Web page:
For some people, math is a four-letter word. But even if you're comfortable talking equations, you might be a bit squeamish when making reference to math terms with names that sound X-rated.
Here are six math terms that sound dirty but aren't (see list below). The explanations for the terms were created with help from Steven H. Strogatz, a professor of mathematics at Cornell University and the author of a popular book about math whose own title sounds a bit racy, "The Joy of X: A Guided Tour of Math, From One to Infinity."
Cox-Zucker machine. What sounds like a high-tech device for oral sex is actually an algorithm used in the study of certain curves, including those that arise in cryptography. The story goes that David A. Cox co-authored a paper with fellow mathematician Steven Zucker, just so that the dirty-sounding term would enter the lexicon.
Fuzzy set. An ordinary set is like a club -- you're in or you're out. With a fuzzy set, membership is a bit uncertain. Something can be both partially inside the set and partially outside. Fuzzy sets can be useful in biology and engineering in situations in which information is incomplete or imprecise.
Hairy ball theorem. This theorem is about how vectors can be arrayed on the surface of a sphere. Imagine a sphere covered with fur -- with each strand of hair representing a vector. According to the hairy ball theorem, it's impossible to comb the hair without creating a cowlick somewhere on the sphere.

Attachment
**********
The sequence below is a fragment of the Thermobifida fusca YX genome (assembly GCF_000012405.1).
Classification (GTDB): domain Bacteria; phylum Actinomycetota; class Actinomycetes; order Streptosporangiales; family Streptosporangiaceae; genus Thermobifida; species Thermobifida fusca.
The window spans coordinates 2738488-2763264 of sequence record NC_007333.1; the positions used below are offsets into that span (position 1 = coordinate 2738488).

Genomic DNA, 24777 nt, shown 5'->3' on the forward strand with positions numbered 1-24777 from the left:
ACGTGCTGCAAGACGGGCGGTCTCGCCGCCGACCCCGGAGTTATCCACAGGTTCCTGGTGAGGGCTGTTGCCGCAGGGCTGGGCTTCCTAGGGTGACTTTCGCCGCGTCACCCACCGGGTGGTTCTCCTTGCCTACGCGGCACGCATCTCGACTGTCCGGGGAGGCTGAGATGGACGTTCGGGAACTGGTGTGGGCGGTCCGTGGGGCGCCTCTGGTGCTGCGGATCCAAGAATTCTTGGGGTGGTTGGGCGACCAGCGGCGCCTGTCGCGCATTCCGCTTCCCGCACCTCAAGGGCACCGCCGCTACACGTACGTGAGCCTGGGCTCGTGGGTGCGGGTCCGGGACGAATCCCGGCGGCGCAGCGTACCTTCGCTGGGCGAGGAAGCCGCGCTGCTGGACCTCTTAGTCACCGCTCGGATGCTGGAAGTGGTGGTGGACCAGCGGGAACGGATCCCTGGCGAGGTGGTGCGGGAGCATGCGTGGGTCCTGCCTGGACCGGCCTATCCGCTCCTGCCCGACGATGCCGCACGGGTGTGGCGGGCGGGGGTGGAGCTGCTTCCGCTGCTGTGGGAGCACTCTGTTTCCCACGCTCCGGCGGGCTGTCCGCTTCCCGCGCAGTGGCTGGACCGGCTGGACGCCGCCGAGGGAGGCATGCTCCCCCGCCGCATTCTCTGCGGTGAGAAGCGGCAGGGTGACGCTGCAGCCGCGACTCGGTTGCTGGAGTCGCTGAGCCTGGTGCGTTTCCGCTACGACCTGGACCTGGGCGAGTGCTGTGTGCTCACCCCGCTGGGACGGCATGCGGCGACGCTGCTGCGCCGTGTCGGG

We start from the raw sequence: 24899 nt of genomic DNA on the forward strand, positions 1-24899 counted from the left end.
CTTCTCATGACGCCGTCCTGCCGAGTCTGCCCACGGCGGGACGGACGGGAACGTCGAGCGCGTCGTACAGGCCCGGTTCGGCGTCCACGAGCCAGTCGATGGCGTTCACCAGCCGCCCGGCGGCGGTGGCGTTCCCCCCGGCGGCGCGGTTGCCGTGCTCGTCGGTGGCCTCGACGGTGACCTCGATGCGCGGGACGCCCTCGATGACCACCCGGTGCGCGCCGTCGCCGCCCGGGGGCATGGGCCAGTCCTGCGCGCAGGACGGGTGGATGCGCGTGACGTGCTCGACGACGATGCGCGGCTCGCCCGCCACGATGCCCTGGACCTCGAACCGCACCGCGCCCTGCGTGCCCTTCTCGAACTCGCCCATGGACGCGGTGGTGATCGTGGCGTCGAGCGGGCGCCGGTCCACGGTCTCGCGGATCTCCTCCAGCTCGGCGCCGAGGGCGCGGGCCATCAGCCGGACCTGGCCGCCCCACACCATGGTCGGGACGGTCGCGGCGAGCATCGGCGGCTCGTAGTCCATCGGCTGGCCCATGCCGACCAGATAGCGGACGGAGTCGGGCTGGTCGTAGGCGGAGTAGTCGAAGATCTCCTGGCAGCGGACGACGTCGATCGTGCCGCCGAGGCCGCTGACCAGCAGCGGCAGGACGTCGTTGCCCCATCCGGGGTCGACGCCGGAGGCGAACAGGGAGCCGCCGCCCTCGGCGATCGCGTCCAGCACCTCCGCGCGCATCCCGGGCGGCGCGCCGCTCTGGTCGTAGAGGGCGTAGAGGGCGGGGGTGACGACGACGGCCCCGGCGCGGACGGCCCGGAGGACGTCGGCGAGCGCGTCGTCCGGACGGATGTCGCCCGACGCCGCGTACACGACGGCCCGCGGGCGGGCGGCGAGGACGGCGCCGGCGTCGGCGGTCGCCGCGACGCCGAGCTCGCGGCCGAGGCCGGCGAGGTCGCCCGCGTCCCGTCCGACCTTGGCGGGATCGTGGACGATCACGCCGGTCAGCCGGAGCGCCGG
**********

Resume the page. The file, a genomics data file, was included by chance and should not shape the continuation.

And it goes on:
LaTeX. Not for rubber fetishists. LaTeX is actually an offshoot of TeX (pronounced "tech," a reference to technical typing), a popular computer package for typesetting mathematical terms and equations. LaTeX, which is considered more user-friendly than TeX, was named for its developer, American computer scientist Leslie Lamport, 73.
Tits alternative. No, it's not about alternatives to breasts. The Tits alternative is a theorem discovered by French mathematician Jacques Tits, 83. It states that a certain class of mathematical groups has either one type of internal structure or another -- that's the alternative. Group theory has proven helpful in the study of everything from particle physics to Rubik's cubes as well as mathematical equations.
Wiener measure. Size matters in math too. But the Wiener measure, named after American mathematician Norbert Wiener, who died in 1964, is an indication of how likely it is for a continuous function (think of a graph showing daily fluctuations in stock prices) to lie within certain limits.
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